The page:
Freespee

How Google could one day control every machine we use in our lives

Driverless cars have always captured the public’s imagination. Hollywood, in particular, has given us some memorable self-driving cars such as David Hasselhoff’s crime fighting vehicle KITT in the 80’s Knight Rider TV series and the lovable Herbie in Disney’s The Love Bug to name a few. However, if Google has its way, driverless cars may evolve from a cool concept used in Hollywood movies to our actual driveways in reality.
At the inaugural Code Conference in Rancho Palos Verdes, California, Google unveiled the latest version of its driverless cars. The two seater vehicle would have no steering wheel or other driver controls. Instead, using an array of sensors and advanced tracking software, it will be able to determine its surroundings, its locations and “see” several hundred metres.
Google’s commitment to developing driverless cars shows us just how the Internet Of Things looks set to transform the way we travel. Where we were once reliant on directions and maps, SatNav has already made our journeys so much easier using mapping data to guide us on our way. What’s to come is the advent of smart cars – a movement that will see data actually driving us in the most literal sense. But very few of the Fortune 500 brands have the guts to tell their shareholders that they will spend Billions of dollars on investing in self driving cars, as the payback time is a total guess work. But happily enough we have Fortune 500 brands like Google, arguably the biggest handler of data that invests for the future, not next quarterly report.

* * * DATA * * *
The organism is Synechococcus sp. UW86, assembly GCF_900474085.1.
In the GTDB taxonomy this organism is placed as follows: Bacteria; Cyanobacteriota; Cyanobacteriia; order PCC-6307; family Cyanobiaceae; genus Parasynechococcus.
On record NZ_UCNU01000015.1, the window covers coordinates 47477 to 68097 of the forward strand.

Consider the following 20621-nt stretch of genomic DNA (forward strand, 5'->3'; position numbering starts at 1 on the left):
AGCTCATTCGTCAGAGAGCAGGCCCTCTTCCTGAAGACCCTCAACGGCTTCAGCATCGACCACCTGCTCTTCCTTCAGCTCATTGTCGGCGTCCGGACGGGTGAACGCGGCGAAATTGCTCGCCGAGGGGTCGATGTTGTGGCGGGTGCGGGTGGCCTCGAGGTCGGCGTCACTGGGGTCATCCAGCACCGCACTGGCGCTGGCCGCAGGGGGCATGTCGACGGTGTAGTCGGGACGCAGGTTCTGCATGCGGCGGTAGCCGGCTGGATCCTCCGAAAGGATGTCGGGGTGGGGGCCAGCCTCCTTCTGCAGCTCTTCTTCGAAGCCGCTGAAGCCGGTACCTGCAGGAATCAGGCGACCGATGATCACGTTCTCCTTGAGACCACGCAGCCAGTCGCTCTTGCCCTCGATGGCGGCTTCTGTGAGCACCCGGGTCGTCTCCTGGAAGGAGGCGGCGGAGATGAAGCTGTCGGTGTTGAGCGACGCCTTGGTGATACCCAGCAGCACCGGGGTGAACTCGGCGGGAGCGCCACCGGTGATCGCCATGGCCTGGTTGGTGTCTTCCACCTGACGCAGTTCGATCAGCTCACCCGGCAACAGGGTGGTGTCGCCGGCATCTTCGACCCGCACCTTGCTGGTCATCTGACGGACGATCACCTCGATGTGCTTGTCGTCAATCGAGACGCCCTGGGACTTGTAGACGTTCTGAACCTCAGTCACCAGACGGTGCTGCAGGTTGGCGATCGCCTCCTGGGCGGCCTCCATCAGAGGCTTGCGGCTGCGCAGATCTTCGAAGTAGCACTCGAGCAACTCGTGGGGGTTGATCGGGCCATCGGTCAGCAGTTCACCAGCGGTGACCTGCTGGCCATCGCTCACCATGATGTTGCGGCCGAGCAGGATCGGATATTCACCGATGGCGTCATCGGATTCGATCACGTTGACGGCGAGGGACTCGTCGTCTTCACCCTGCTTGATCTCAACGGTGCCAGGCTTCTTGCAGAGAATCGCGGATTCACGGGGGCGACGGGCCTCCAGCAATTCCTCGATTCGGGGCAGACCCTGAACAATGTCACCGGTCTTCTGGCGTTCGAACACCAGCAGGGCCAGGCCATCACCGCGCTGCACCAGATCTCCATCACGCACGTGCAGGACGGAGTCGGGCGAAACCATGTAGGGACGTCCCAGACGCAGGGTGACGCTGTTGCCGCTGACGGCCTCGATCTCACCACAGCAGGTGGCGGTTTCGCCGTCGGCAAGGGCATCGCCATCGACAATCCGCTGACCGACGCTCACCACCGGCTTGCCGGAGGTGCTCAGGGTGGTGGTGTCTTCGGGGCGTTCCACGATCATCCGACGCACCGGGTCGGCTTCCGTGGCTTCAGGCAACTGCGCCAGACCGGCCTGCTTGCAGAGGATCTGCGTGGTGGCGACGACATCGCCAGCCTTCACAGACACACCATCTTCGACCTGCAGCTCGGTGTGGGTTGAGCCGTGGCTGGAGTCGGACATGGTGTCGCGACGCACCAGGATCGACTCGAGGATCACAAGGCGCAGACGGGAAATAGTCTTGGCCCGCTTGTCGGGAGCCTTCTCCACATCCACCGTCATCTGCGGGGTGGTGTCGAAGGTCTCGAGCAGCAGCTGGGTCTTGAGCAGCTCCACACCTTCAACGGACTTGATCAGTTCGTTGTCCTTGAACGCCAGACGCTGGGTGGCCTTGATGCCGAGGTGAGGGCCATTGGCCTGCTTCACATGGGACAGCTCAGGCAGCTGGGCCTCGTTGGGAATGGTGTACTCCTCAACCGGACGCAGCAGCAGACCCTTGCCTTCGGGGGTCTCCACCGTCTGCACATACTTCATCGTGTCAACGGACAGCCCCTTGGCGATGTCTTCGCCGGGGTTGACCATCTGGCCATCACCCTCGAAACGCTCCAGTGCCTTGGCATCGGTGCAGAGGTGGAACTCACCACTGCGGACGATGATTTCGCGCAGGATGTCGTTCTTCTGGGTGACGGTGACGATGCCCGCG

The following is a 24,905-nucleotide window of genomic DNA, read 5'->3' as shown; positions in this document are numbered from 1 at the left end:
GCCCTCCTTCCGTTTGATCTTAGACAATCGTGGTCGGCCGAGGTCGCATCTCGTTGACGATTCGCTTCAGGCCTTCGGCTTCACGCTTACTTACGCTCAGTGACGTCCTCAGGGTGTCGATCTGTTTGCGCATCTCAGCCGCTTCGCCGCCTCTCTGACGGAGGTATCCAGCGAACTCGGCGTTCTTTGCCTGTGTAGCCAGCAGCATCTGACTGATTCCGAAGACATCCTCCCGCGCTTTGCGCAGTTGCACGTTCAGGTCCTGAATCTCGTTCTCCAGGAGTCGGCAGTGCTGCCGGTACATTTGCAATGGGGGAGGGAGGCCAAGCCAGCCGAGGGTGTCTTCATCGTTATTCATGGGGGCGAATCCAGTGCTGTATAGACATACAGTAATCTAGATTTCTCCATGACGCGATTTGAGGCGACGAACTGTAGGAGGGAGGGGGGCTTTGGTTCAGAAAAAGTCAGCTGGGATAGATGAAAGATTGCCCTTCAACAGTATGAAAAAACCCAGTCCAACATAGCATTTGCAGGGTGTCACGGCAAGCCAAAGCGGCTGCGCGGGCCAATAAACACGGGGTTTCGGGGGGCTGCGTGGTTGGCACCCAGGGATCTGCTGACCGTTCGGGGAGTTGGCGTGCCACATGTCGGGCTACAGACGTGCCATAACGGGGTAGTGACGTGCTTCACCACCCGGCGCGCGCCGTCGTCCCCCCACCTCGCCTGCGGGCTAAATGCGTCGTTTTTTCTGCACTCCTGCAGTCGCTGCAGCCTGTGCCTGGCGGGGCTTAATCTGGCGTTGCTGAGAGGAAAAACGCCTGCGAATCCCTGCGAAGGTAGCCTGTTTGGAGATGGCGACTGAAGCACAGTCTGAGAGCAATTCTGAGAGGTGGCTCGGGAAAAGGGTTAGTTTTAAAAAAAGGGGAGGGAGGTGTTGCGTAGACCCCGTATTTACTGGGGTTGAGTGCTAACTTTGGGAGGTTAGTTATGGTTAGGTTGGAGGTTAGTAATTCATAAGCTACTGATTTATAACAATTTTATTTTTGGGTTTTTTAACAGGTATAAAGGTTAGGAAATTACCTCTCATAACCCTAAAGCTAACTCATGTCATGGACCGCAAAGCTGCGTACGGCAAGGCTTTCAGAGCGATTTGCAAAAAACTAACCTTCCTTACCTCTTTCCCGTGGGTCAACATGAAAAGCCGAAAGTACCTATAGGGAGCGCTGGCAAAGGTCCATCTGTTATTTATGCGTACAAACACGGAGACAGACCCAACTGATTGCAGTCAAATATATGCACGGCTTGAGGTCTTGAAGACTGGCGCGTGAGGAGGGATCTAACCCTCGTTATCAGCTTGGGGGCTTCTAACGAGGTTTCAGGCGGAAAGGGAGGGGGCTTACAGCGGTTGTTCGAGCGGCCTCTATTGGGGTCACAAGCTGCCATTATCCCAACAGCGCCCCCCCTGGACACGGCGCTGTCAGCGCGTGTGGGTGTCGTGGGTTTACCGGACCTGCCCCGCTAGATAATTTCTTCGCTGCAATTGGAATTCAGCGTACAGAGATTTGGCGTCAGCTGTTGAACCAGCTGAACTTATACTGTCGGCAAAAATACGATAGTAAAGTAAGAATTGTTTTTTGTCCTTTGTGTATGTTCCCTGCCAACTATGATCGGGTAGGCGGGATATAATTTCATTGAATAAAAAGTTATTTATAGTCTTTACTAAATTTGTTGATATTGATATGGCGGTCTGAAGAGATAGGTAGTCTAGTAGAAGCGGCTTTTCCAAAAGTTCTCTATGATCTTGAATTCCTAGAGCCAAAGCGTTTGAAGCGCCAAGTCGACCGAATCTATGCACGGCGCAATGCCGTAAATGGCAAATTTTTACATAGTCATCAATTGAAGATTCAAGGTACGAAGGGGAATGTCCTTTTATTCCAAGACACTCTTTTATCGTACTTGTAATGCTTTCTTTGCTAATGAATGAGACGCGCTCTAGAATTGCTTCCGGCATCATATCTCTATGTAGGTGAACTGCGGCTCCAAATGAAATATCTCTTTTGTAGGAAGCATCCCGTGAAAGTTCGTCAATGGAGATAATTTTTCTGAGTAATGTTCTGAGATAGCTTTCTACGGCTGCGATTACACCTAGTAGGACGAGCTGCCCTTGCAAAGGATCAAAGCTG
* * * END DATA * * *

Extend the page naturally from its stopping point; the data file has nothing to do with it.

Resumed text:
The Internet Of Things is essentially about everyday objects connected by a network which enables them to send and receive data. In Google’s case, by combining their road-filled logic maps that know when you’re approaching traffic lights and stops, together with data collected on every drive from laser sensors and on the top of the car that detect pedestrians, animals and unexpected objects its driverless cars the driving accuracy the benefits that their Google Car will offer are really quite impressive.
Imagine a world where you all you need to worry about is where you need to get to and your car does the rest. You won’t need to see where you’re going, worry about getting caught up the traffic ahead, panic if you have a lapse in concentration and someone steps out in front of you, or even struggle to find a parking space. Why? Because your car will be smart enough to do all that for you.
Already, Google is using its Social GPS Maps & Traffic app, Waze, to gather data from drivers to contribute real-time traffic updates to users, direct them to petrol stations with the lowest fuel prices for instance and benefit from live insights on the road. Using this technology, driverless cars would get passengers to their desired destination in the most time efficient way. And the more self driving cars we have on the roads, the less irrational traffic jams we will see, as the most common traffic jam is caused by something referred to as “stop waves”. If someone irrationally breaks on the highway, the car behind have to panic break, and the next, and so on until you quickly create a long unexpected traffic jam. Wouldn’t it be great to avoid these traffic jams on the bank holidays and spend some more time on our destinations instead?
What fascinates me the most about the possibilities of the Google Car is that the whole application of using fast data to be smarter with the way we work and live day to day. Acting fast, learning all the time and giving people a better user experience, just as we use data in business to make smarter decisions for ourselves and our customers. I’m really excited about the possibilities and the ways in which companies like Google are using data to give back to society.